Here, before you, is a list of tips for offering helpful critique and encouragement to your fellow writers that I have gathered over my years of writing courses at the university level. This is the result of a considerable accumulation of both good and bad reviews from professors and classmates. Hopefully these tips will not only help you to write a review that is insightful, critical, and yet non-offensive, but also give you tools to think more critically while editing your own work.

Start with a compliment. Every story/poem/essay has some point of merit to it and if you are a good and careful reader you will be able to find that good quality. Be as specific or general as you have to. If you must, you may resort to merely commenting that the idea behind the work has potential or that you laud the effort and courage of the writer for going to the trouble of typing something and posting it on Fiction Press. You may not skip this tip no matter how bad the story is that you're reviewing. Not only will the compliment ease the sting of your critique for the author but it is good practice for you to think of someone else's work in a positive light. If you are too self-absorbed to look past your personal preferences and analyze the piece as a whole and separate entity worthy of your respect regardless of quality then you have no business writing a review. Practice being respectful.

Record your initial and overall impressions of the piece. While these may seem pointless at first glance, due to their general nature, your nebulous impressions are extremely useful to the author. Any serious writer will have a goal (whether consciously or subconsciously) that they are attempting to accomplish with a given work; possibly a particular emotion is meant to be evoked or a specific atmosphere is attempting to be built. Your general impressions signal "success" or "failure" of this goal.

Comment on the appropriateness (or inappropriateness) of style. Based on your general impressions of the work, formulate in your mind what you perceive the goal of the author to be. Does the style of the piece help or hinder this goal? Take into account the genre and the typical motives of said genre. i.e. Fantasy vs. General Fiction. When writing your review make it clear that you are basing your critique on what you think the author is trying to accomplish.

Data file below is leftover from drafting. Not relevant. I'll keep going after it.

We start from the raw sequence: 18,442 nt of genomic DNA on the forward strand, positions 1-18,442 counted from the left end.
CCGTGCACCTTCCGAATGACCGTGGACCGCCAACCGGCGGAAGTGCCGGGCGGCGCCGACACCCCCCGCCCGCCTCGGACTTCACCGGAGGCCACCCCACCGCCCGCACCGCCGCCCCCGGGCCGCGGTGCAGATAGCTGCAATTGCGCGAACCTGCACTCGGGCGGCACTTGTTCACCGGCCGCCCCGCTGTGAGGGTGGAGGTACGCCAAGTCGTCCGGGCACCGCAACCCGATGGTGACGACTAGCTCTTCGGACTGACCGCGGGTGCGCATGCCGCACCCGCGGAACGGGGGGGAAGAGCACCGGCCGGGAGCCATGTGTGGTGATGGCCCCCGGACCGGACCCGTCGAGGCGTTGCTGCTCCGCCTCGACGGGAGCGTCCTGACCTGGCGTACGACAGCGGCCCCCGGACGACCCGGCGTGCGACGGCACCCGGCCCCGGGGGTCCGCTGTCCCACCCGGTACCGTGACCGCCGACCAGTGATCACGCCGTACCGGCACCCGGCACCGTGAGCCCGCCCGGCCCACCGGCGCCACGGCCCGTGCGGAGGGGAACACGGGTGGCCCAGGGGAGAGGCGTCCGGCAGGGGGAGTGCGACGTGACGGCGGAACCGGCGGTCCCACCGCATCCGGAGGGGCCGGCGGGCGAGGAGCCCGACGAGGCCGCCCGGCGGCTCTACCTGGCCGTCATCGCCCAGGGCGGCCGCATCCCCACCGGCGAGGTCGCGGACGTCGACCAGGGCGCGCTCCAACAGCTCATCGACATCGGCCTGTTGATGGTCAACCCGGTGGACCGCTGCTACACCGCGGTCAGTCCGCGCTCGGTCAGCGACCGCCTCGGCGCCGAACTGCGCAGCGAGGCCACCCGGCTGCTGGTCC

Grammar and flow of sentence structure. Think about the writing in terms of the style it is written in, not the style you prefer to read. Consider the perspective used and the perceived goal of the author. It is appropriate for a piece written in first person to use contractions and, in some cases, vernacular language (remember "The Adventures of Huckleberry Finn") dependent on the narrative voice the author is attempting to create. However, there is a level of grammar and spelling abuse that cannot be attributed to style and should never be overlooked. It is always a reasonable and pertinent comment to suggest that an author find a beta/editor for their work. It is especially polite to offer to take the job yourself but only beneficial if you follow through on the offer. Don't make empty promises of editing help.

Use of detail. Again, it is important to take into account the style the author is writing in. Do the details connect or disconnect you from the primary action taking place? "More detail!" Is not a useful comment unless you specify the type of detail you feel is lacking. "Too much detail!" Is equally useless without clarifying the point at which the details turned you off from the story. Find a detail or moment in the piece in which you felt detail was used well and point to this as an example of a success that the author should cultivate and continue to practice.

Author strengths and weaknesses. If possible, comment on something you notice the author does well. Some ideas might be: witty dialogue (common), believable emotional responses (rare), use of detail, atmosphere, developed style, tension, pacing of action, believable fight scenes (incredibly rare)... the list goes on. Try to comment on a strength before you point out a weakness in a particular area (see preceding list). For every weakness you reveal in the author's work, attempt to offer a suggestion/solution that will help the author improve and turn this weakness into a strength. Examples include: reading aloud, experimenting with another style, rewriting in a new perspective, etc.

Closing comments. Sum up your impressions once more, if appropriate to do so, and end with a word of encouragement, even one so simple as: Keep writing!

I recognize that not all readers have the time to review as thoroughly as my tips would suggest and I therefore recommend that, if nothing else, you take the first and last tips with you plus one other of your choice. Remember that there is no reason to ever fail to be polite in a review. Also, anyone who covers all these points when reviewing your work has put a lot of effort into a sincere attempt at helping you improve your writing and you should therefore not become angry or take it personally when they have something critical to say. Good luck to all of you and I hope you found this useful!

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I intend to eventually add to this guide by posting examples of both good and bad reviews and breaking down the points that define them as such. If you have a review you'd like to submit to me for use as an example, please email me.